Warning: no-irony zone ahead
On Sunday morning near the Farallones Islands, which are off the coast of San Francisco, a crab fisherman happened upon a female humpback whale ensnared in about 20 weighted, nylon crab-pot ropes. Attached to the ropes were a dozen 90-pound crab traps. The whole tangled mess was wrapped tightly around the whale and dragging her downward, while she struggled to keep her blowhole above the water. The fisherman alerted the marine mammal rescue people, who called around and assembled a team of divers, who motored out to the site.
It took the divers an hour to free the whale, which "floated passively in the water" while they painstakingly cut through the ropes with curved knives. When the whale was finally liberated, she did not immediately dive beneath the surface and get the hell out of Dodge, like any sensible whale -- or other wild creature -- might do after such an ordeal. Instead, the whale began swimming in circles, approaching each diver and bumping him gently before swimming to the next diver.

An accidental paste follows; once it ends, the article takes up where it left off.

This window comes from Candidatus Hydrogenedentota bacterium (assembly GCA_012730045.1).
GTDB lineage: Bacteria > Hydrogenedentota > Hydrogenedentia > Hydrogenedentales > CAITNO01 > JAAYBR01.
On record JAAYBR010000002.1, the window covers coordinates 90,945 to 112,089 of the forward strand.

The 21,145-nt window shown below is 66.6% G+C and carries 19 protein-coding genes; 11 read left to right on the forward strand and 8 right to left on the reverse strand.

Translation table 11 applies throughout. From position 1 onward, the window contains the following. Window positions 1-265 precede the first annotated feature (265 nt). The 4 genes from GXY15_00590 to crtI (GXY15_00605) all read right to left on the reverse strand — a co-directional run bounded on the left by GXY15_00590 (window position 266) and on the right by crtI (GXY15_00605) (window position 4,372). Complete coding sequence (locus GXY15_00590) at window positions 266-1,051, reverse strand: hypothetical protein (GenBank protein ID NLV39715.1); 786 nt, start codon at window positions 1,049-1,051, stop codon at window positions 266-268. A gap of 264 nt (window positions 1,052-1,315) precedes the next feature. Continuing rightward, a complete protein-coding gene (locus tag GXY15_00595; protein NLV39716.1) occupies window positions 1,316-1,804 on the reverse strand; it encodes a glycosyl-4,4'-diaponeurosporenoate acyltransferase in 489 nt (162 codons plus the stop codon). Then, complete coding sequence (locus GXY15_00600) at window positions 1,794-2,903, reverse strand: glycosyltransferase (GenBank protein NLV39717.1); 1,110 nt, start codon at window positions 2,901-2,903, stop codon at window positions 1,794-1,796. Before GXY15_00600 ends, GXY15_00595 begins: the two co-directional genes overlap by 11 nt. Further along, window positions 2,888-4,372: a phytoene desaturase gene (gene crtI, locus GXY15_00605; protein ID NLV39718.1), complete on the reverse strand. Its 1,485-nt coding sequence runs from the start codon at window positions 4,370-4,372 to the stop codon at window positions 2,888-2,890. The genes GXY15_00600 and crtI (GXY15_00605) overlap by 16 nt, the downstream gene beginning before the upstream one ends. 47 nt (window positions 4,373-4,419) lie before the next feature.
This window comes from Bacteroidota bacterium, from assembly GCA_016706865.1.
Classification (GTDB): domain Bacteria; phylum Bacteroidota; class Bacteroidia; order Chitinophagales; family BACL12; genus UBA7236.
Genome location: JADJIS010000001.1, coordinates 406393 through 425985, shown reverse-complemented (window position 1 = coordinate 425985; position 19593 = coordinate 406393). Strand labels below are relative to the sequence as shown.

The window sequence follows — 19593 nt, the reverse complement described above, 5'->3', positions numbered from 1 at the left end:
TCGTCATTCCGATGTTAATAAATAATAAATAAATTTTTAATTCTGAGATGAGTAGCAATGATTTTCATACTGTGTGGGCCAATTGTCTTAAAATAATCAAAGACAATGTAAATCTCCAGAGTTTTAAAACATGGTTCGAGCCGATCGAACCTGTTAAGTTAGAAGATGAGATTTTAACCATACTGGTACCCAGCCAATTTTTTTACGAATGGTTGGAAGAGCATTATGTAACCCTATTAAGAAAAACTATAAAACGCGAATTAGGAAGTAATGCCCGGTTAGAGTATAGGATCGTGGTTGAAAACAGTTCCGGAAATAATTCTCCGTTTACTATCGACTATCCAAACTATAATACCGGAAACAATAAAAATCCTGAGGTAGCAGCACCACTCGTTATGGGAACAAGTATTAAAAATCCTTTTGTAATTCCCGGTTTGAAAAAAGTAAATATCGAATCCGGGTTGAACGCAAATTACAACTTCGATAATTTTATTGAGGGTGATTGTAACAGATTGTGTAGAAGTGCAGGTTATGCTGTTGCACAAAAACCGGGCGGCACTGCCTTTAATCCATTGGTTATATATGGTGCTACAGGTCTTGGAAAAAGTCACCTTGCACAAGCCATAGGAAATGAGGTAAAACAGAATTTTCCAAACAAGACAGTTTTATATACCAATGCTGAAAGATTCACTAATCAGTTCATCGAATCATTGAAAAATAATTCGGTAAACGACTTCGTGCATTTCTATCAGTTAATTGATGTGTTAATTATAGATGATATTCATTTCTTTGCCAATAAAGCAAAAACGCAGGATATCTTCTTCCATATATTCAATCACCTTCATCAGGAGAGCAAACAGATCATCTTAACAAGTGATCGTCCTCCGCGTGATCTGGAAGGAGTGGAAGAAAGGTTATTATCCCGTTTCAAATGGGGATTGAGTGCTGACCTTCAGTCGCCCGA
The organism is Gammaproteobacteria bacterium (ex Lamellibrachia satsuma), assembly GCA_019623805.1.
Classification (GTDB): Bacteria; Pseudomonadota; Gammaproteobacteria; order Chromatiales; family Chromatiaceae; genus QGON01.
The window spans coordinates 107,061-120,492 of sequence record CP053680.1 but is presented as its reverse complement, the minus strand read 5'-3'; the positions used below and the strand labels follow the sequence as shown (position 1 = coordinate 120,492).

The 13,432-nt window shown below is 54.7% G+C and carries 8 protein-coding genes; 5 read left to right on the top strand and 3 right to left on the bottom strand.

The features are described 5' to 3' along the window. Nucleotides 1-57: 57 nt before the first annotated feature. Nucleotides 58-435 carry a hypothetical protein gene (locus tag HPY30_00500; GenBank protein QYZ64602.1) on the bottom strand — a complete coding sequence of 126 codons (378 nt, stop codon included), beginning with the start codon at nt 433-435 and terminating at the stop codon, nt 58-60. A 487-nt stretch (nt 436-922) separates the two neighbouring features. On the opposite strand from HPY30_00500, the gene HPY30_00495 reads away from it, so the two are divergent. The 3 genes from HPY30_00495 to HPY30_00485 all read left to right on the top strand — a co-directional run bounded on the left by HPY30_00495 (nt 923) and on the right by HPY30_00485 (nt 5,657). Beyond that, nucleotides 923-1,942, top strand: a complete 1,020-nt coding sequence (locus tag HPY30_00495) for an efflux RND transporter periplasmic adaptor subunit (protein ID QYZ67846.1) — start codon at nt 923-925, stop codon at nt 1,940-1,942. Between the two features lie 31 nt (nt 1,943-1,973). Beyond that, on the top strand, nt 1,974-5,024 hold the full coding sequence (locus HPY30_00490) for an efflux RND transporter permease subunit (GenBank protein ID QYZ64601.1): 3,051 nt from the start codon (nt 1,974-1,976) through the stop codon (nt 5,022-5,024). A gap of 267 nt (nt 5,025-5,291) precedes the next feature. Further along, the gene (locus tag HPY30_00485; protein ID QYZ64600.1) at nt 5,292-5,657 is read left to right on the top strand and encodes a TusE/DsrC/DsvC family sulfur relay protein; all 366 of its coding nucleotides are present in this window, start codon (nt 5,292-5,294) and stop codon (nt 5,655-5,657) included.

What I found so compelling about this story, aside from the fact that it's extraordinary, was its moral clarity and sense of wonder. You rarely find something so effortless in the news biz, which is characterized by more shades of gray than you'll find in a tombstone factory. Not to mention the horror, the cynicism, the attitude, the world-weariness ....the whole schmagirggle that makes up so much journalism.
One diver was eye to eye with the whale the whole time he was cutting her free. A single casual flip of a 50-ton whale's tale can kill a man, but the diver said he never felt he was in danger. The whale just kept looking him in the eye, and he kept looking her in the eye. "It was an epic moment of my life," he said.